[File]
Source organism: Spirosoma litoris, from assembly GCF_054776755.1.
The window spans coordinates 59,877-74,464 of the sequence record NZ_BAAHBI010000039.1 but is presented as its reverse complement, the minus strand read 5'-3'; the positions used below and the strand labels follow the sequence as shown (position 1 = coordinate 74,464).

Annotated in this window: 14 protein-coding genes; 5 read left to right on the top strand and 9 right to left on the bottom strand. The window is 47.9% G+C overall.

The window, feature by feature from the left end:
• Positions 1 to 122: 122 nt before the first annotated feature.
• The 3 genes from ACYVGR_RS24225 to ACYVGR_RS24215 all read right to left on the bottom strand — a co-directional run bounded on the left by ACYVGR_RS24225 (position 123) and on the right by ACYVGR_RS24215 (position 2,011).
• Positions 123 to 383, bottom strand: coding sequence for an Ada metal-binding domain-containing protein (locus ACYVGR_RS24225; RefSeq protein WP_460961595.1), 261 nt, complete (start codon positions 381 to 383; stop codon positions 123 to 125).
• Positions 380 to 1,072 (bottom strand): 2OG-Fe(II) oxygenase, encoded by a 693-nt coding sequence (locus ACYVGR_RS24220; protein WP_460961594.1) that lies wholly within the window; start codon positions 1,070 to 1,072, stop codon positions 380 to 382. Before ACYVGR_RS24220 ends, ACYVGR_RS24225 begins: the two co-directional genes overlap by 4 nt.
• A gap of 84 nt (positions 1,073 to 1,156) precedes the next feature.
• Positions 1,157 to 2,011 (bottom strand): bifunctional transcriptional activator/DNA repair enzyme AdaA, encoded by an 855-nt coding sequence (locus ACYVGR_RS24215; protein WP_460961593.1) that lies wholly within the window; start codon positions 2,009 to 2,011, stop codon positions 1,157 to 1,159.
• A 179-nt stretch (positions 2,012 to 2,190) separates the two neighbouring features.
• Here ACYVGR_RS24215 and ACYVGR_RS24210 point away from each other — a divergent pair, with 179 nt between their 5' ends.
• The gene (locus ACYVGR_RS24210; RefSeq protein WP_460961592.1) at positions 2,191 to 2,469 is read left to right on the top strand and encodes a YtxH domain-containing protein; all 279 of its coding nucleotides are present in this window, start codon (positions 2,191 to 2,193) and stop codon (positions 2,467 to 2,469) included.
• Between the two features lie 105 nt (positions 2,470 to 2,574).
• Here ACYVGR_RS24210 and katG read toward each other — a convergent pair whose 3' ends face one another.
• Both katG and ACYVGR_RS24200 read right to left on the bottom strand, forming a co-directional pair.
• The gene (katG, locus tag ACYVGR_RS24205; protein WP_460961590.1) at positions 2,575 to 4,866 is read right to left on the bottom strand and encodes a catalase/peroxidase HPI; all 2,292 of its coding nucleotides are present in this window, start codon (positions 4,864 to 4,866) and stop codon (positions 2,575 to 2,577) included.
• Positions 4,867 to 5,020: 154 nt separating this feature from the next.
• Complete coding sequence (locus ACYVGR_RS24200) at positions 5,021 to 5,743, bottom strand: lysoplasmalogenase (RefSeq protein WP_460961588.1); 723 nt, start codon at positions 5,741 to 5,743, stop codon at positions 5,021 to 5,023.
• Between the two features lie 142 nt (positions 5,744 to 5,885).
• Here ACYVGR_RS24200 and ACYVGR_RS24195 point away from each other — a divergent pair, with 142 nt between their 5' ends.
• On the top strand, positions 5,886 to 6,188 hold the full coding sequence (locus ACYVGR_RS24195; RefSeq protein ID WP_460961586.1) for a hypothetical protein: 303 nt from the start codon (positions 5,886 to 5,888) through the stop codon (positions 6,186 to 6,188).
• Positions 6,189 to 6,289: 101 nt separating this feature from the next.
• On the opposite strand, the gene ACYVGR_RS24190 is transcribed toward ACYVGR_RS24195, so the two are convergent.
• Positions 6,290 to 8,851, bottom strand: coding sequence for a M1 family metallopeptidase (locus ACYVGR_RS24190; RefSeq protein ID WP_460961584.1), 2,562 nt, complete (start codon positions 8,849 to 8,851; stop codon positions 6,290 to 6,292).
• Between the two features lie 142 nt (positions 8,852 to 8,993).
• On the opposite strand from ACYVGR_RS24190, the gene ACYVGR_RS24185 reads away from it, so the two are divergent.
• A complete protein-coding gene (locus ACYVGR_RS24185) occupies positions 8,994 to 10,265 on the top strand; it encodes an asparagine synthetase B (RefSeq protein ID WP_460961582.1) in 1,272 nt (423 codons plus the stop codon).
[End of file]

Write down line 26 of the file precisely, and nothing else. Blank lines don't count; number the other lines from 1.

• Between the two features lie 142 nt (positions 8,852 to 8,993).